For scrum product owners, there are multiple important considerations to have in mind, and high amongst them is product backlog prioritization. Product prioritization is vital to achieving a scrum product’s objectives, and there are a number of scrum backlog prioritization techniques that product owners can embrace. However, it is not a process that product owners can dive into; the process’ basics — including the reasons for it, how to approach it, and the results that can be expected — should be thoroughly understood in order to achieve the full potential of prioritization.
Reasons for Prioritization
One of the top, if not the top, reasons for product prioritization is to maintain clear focus on the items to be delivered. Of the product backlog items in any given sprint, some are not immediate and may not add significant value to the final product, nor are they necessary for the other tasks that will lead to the product end-goal; prioritization is ideal for targeting and weeding out such backlog items. Prioritization would push these items to another sprint or eliminate them altogether, leaving the most pressing and valuable backlog items to be attended to in the sprint. Another core reason for conducting prioritization which relates to maintaining focus on the ultimate product, is that the process assists in keeping on-track, in terms of the schedule. By having a clear list of tasks to tackle — as achieved by the completion of a product prioritization session — the team will know exactly what to attend to, minimizing the risk of some members focusing on non-immediate tasks, thereby resulting in not having sufficient time to complete the vital tasks at the end of the sprint.
Another reason for conducting product prioritization is that it helps to reduce the risk of not meeting the requirements necessitated by the product’s business stakeholders. Without product prioritization, tasks that address product risks and difficult product components may not be analyzed, leading to less time for the team to address those risks.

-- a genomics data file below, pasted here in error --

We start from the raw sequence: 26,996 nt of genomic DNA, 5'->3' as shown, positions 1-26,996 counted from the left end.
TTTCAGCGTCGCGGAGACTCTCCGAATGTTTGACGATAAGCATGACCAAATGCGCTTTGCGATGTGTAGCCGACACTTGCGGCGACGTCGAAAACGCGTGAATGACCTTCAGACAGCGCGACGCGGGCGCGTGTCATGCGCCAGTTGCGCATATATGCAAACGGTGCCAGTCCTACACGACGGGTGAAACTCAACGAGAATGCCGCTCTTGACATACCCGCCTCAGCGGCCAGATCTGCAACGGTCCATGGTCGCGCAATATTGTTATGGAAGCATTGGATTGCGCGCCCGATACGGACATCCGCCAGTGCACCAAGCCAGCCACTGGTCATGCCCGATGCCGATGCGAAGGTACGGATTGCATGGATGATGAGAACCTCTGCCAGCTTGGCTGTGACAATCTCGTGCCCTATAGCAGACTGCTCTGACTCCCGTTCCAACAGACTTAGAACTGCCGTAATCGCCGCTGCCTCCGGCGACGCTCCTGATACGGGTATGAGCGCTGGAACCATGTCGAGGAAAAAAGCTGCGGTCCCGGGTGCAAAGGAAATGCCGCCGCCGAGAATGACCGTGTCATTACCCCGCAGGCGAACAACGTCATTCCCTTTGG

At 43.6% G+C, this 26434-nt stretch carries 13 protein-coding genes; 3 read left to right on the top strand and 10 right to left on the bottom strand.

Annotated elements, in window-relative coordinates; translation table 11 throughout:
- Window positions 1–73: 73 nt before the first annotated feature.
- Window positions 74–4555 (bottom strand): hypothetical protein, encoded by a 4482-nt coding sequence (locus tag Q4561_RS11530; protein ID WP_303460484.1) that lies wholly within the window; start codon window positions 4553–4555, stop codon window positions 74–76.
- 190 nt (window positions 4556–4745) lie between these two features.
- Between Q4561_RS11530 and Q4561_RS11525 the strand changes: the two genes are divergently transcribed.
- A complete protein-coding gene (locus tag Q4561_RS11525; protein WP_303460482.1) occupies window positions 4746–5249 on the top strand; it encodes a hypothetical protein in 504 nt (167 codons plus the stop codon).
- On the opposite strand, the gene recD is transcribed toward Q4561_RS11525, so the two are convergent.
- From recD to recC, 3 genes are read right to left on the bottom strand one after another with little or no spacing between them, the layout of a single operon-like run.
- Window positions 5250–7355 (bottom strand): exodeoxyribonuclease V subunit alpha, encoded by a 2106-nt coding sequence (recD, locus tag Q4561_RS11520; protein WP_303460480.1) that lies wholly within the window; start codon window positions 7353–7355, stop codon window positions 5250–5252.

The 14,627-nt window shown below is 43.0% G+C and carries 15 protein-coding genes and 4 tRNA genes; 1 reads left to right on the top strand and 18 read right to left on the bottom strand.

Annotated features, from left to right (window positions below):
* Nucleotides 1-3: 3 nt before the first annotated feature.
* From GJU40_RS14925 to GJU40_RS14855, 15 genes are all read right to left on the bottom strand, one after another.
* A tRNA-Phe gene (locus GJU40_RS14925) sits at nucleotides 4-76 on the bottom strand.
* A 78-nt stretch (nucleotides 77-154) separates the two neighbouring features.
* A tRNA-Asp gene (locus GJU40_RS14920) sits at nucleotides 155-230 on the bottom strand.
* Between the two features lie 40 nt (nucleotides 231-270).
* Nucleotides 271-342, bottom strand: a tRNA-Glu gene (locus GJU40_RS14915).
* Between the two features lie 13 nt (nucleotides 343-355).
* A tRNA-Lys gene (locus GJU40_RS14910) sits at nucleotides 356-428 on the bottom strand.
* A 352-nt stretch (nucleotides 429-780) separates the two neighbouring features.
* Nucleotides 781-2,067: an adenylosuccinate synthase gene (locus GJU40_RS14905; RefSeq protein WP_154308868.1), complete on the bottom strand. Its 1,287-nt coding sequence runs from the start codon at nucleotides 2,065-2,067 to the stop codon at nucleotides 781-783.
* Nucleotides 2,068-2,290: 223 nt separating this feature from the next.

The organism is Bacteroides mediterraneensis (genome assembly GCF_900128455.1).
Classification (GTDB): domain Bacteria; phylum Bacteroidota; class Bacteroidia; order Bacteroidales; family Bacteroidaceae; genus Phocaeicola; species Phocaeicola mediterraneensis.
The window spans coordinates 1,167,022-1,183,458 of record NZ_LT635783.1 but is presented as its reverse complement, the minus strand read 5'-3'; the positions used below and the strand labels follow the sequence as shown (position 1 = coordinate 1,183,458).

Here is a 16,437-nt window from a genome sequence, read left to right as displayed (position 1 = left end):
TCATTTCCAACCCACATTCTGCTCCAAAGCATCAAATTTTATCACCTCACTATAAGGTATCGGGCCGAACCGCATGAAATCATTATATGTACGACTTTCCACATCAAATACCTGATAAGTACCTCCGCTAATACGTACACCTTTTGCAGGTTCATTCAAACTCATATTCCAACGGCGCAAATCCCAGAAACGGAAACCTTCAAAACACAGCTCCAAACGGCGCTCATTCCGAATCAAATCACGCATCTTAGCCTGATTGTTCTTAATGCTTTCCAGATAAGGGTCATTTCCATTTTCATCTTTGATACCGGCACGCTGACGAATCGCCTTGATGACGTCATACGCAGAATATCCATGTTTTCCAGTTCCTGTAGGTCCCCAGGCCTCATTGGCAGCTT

How To Approach It
The significance of product prioritization makes it such that Product Owners seeking to optimize the results of their project cannot forego the process. It should be noted that prioritization is not a one-time occurrence. Each sprint should have its own product prioritization session. New requirements and backlog tasks, which inevitably emerge with each new sprint, require a re-ranking of priorities. Each prioritization session should be approached in the same manner.
In prioritizing product backlog items, customer satisfaction, business value, complexity, safety, and effort for implementation are aspects of each item that should be considered. In general, when approaching the list of backlog tasks, the Product Owner and teams should consider which tasks will result in features that will generate the highest business stakeholder and customer satisfaction. Backlog items that will allow customers to realize a high return on investment should be at the top of the sprint’s list of tasks to complete. In ranking the items, it is also important to consider each backlog item’s business value. Does the item provide a long-term business benefit, or does it provide an immediate edge over the product’s competitors? In either case, how the item ranks according to its business value depends on whether the product’s business stakeholders are aiming for long-term or more immediate results. Product prioritization cannot be effective unless the Product Owner and teams also rank items according to how complex they will be to implement, how much effort must be invested in completing the item, and whether or not the backlog item relates to a product feature critical for the product’s function.
Once the backlog items have been analyzed from multiple angles, as discussed above, they can be ranked. Teams can then self-organize in order to complete the tasks for that sprint. Note that the prioritized list is not to be set in stone — it alters as new, relevant customer information is gleaned or business stakeholders’ requirements change.
It can be expected that product prioritization will lead to teams completing more of the pressing tasks and remaining on-track towards the product’s final goals. Teams’ efforts and time will be spent valuably in each sprint, attending to the most urgent tasks — those that will ensure the most success for the product.